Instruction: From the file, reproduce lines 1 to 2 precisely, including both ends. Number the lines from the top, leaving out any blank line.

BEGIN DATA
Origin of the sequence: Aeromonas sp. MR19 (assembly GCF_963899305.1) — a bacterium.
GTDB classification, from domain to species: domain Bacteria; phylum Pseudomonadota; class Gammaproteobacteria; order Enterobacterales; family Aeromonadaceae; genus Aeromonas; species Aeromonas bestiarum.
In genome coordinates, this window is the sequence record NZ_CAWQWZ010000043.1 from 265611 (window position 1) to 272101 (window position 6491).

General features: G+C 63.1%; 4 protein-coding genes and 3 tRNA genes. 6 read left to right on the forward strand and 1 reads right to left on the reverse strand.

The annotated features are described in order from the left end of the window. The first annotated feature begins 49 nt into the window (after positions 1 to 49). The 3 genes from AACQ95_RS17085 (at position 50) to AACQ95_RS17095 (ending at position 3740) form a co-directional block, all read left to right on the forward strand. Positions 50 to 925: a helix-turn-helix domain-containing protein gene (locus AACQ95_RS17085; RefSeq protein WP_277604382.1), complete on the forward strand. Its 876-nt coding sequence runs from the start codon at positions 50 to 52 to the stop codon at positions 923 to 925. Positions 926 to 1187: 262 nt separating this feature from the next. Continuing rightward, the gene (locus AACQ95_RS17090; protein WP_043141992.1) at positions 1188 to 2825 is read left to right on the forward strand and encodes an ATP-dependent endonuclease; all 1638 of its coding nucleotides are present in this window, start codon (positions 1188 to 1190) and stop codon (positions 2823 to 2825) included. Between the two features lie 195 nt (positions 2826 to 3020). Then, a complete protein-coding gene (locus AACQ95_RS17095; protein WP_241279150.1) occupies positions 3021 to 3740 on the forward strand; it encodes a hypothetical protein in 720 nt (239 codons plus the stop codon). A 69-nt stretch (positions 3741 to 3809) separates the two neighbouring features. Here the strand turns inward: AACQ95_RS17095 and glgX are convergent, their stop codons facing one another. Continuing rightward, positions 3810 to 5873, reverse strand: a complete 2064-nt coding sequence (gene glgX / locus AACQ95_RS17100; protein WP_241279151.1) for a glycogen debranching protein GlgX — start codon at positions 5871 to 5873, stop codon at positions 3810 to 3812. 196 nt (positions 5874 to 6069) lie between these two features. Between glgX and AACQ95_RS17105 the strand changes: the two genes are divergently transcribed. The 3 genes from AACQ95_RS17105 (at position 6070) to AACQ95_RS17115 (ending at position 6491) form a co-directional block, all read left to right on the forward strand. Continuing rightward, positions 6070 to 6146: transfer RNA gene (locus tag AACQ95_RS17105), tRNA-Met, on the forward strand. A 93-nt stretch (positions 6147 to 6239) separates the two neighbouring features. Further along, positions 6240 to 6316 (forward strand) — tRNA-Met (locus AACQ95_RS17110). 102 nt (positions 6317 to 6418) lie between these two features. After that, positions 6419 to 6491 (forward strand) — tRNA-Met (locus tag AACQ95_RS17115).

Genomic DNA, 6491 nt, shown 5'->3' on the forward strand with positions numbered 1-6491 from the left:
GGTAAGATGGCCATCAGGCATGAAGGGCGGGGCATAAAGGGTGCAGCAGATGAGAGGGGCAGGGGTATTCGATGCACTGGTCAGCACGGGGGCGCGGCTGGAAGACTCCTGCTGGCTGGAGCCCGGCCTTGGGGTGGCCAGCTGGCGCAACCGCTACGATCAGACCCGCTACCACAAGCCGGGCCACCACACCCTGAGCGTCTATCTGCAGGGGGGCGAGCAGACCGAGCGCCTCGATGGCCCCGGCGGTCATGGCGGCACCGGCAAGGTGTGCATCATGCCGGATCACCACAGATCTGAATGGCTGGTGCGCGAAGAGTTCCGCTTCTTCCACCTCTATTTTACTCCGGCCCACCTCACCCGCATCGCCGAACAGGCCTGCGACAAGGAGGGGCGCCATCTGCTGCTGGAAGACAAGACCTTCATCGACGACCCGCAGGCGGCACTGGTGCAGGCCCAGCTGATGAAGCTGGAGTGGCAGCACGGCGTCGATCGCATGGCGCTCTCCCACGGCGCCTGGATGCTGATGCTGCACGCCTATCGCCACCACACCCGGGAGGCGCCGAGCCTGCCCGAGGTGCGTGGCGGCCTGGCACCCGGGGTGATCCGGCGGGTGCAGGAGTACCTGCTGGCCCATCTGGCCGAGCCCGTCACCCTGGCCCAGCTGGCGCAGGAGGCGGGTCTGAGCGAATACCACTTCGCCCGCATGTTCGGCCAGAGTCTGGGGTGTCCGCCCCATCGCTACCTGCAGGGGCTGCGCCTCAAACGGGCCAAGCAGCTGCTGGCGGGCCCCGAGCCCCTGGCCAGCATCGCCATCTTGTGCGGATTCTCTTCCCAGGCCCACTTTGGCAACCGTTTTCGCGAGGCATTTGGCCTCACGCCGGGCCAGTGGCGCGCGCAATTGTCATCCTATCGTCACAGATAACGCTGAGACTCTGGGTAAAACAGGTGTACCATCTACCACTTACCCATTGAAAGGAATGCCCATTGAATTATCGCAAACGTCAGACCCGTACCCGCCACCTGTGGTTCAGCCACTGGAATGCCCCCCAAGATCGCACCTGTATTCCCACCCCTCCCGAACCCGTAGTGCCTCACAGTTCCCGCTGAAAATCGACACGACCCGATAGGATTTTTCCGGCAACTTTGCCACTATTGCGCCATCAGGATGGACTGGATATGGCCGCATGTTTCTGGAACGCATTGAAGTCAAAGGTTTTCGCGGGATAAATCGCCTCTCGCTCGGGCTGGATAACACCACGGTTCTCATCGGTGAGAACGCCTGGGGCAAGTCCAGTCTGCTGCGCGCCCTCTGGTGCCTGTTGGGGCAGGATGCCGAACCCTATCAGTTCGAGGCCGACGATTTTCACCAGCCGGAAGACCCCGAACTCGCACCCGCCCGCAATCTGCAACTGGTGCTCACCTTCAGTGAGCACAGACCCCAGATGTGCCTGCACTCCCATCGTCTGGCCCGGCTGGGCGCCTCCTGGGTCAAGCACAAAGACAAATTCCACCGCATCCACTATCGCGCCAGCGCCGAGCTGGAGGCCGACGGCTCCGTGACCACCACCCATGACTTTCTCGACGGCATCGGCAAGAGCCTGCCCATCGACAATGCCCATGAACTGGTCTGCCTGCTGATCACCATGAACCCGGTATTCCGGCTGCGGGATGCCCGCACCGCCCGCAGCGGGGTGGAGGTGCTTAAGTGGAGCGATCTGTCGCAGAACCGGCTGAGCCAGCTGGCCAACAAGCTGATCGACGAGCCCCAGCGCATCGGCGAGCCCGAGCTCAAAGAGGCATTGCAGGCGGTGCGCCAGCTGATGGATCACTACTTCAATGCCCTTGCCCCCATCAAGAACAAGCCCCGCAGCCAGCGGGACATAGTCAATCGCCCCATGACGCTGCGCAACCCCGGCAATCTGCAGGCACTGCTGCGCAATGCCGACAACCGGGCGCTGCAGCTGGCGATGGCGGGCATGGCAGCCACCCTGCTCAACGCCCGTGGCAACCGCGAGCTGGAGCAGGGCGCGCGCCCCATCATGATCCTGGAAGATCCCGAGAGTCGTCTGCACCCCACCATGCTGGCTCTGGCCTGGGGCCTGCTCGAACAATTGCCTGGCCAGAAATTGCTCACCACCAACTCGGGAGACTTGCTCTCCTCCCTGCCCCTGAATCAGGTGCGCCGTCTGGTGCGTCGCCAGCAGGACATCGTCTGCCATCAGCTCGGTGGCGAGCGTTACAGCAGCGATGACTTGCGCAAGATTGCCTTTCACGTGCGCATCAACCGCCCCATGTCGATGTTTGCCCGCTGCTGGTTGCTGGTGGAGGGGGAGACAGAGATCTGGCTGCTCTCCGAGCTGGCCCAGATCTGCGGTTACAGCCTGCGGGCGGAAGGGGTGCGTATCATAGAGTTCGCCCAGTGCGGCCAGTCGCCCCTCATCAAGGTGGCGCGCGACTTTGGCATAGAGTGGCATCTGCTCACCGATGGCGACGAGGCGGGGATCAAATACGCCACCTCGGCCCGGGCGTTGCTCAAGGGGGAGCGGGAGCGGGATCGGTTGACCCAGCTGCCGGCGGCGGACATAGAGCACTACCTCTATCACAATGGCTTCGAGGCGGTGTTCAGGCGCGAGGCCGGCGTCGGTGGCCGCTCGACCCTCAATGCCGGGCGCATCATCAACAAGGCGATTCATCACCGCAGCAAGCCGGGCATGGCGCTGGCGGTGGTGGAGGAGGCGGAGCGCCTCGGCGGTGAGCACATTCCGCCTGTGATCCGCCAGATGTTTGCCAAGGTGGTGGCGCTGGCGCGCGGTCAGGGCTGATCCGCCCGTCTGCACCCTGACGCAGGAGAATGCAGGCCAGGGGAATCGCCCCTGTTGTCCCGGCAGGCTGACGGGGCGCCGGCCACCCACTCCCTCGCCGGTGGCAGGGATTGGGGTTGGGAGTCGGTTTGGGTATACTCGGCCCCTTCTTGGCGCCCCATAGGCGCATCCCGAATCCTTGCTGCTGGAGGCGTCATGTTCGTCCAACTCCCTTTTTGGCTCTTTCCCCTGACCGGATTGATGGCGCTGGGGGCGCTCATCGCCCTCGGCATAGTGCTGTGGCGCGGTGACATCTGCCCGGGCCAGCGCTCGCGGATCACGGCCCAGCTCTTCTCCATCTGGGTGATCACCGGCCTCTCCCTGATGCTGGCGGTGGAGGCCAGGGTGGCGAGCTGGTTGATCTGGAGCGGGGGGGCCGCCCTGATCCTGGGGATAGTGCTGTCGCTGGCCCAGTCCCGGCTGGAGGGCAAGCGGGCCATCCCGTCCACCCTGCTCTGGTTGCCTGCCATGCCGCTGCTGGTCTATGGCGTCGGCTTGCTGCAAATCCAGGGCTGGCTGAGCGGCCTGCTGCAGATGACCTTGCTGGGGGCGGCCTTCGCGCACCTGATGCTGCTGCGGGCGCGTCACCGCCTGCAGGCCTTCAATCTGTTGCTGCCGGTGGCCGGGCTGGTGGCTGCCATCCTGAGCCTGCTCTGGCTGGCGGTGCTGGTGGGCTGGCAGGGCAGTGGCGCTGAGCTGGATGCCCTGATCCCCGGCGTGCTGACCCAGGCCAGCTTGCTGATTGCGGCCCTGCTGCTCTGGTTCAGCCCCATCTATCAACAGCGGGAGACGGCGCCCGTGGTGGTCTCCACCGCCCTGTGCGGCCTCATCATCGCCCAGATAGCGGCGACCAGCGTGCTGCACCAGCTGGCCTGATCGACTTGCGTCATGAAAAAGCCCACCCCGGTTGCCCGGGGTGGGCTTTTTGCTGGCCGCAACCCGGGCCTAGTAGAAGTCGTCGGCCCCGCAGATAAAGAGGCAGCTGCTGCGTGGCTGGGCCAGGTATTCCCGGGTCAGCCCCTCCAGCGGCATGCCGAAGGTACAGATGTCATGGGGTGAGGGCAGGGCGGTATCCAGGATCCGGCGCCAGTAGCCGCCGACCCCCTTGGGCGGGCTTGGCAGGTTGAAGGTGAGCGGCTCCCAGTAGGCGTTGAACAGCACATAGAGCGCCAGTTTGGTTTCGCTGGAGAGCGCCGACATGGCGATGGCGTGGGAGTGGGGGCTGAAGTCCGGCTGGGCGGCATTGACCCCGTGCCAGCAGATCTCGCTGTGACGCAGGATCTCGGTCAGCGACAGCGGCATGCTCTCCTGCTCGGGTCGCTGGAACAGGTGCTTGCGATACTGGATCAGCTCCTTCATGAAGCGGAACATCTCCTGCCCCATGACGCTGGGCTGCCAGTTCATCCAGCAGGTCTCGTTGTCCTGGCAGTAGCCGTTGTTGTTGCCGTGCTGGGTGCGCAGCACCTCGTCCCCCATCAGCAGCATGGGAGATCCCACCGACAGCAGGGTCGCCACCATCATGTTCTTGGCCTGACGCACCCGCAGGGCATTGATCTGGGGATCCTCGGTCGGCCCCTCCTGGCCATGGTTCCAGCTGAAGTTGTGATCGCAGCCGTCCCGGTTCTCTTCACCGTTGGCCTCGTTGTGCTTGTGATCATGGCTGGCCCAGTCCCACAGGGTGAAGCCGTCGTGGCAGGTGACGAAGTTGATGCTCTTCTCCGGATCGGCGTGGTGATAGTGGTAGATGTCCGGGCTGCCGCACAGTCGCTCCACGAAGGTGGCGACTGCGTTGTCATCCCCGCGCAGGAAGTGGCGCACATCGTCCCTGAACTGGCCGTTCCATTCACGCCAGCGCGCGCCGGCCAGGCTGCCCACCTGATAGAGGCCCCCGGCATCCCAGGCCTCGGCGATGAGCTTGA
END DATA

Origin of the sequence: Aeromonas sp. MR19 (assembly GCF_963899305.1) — a bacterium.
GTDB classification, from domain to species: domain Bacteria; phylum Pseudomonadota; class Gammaproteobacteria; order Enterobacterales; family Aeromonadaceae; genus Aeromonas; species Aeromonas bestiarum.